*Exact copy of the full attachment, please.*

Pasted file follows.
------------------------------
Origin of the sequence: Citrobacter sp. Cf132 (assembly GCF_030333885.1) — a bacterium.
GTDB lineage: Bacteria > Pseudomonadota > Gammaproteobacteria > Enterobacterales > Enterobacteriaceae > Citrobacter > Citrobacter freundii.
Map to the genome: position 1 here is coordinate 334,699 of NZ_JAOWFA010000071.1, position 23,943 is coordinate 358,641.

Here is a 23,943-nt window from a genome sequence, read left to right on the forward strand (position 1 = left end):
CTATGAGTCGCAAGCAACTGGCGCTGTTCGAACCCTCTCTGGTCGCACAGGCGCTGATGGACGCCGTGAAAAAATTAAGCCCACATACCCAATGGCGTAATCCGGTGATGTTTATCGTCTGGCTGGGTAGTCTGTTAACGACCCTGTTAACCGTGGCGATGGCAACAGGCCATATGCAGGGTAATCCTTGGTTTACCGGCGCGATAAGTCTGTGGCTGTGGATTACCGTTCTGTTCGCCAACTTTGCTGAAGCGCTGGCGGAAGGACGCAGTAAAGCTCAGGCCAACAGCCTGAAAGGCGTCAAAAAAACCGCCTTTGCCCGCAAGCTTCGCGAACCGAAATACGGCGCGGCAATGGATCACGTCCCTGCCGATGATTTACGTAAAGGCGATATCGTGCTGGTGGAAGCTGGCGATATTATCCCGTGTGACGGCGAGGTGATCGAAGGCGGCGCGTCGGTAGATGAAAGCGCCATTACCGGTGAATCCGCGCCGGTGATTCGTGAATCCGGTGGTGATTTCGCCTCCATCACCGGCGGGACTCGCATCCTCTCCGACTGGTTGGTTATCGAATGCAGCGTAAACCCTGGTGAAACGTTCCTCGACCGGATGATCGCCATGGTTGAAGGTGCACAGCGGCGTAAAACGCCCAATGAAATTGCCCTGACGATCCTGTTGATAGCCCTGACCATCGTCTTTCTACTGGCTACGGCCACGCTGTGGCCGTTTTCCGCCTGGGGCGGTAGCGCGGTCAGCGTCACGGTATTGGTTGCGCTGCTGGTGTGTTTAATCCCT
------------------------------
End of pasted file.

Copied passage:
Origin of the sequence: Citrobacter sp. Cf132 (assembly GCF_030333885.1) — a bacterium.
GTDB lineage: Bacteria > Pseudomonadota > Gammaproteobacteria > Enterobacterales > Enterobacteriaceae > Citrobacter > Citrobacter freundii.
Map to the genome: position 1 here is coordinate 334,699 of NZ_JAOWFA010000071.1, position 23,943 is coordinate 358,641.

Here is a 23,943-nt window from a genome sequence, read left to right on the forward strand (position 1 = left end):
CTATGAGTCGCAAGCAACTGGCGCTGTTCGAACCCTCTCTGGTCGCACAGGCGCTGATGGACGCCGTGAAAAAATTAAGCCCACATACCCAATGGCGTAATCCGGTGATGTTTATCGTCTGGCTGGGTAGTCTGTTAACGACCCTGTTAACCGTGGCGATGGCAACAGGCCATATGCAGGGTAATCCTTGGTTTACCGGCGCGATAAGTCTGTGGCTGTGGATTACCGTTCTGTTCGCCAACTTTGCTGAAGCGCTGGCGGAAGGACGCAGTAAAGCTCAGGCCAACAGCCTGAAAGGCGTCAAAAAAACCGCCTTTGCCCGCAAGCTTCGCGAACCGAAATACGGCGCGGCAATGGATCACGTCCCTGCCGATGATTTACGTAAAGGCGATATCGTGCTGGTGGAAGCTGGCGATATTATCCCGTGTGACGGCGAGGTGATCGAAGGCGGCGCGTCGGTAGATGAAAGCGCCATTACCGGTGAATCCGCGCCGGTGATTCGTGAATCCGGTGGTGATTTCGCCTCCATCACCGGCGGGACTCGCATCCTCTCCGACTGGTTGGTTATCGAATGCAGCGTAAACCCTGGTGAAACGTTCCTCGACCGGATGATCGCCATGGTTGAAGGTGCACAGCGGCGTAAAACGCCCAATGAAATTGCCCTGACGATCCTGTTGATAGCCCTGACCATCGTCTTTCTACTGGCTACGGCCACGCTGTGGCCGTTTTCCGCCTGGGGCGGTAGCGCGGTCAGCGTCACGGTATTGGTTGCGCTGCTGGTGTGTTTAATCCCT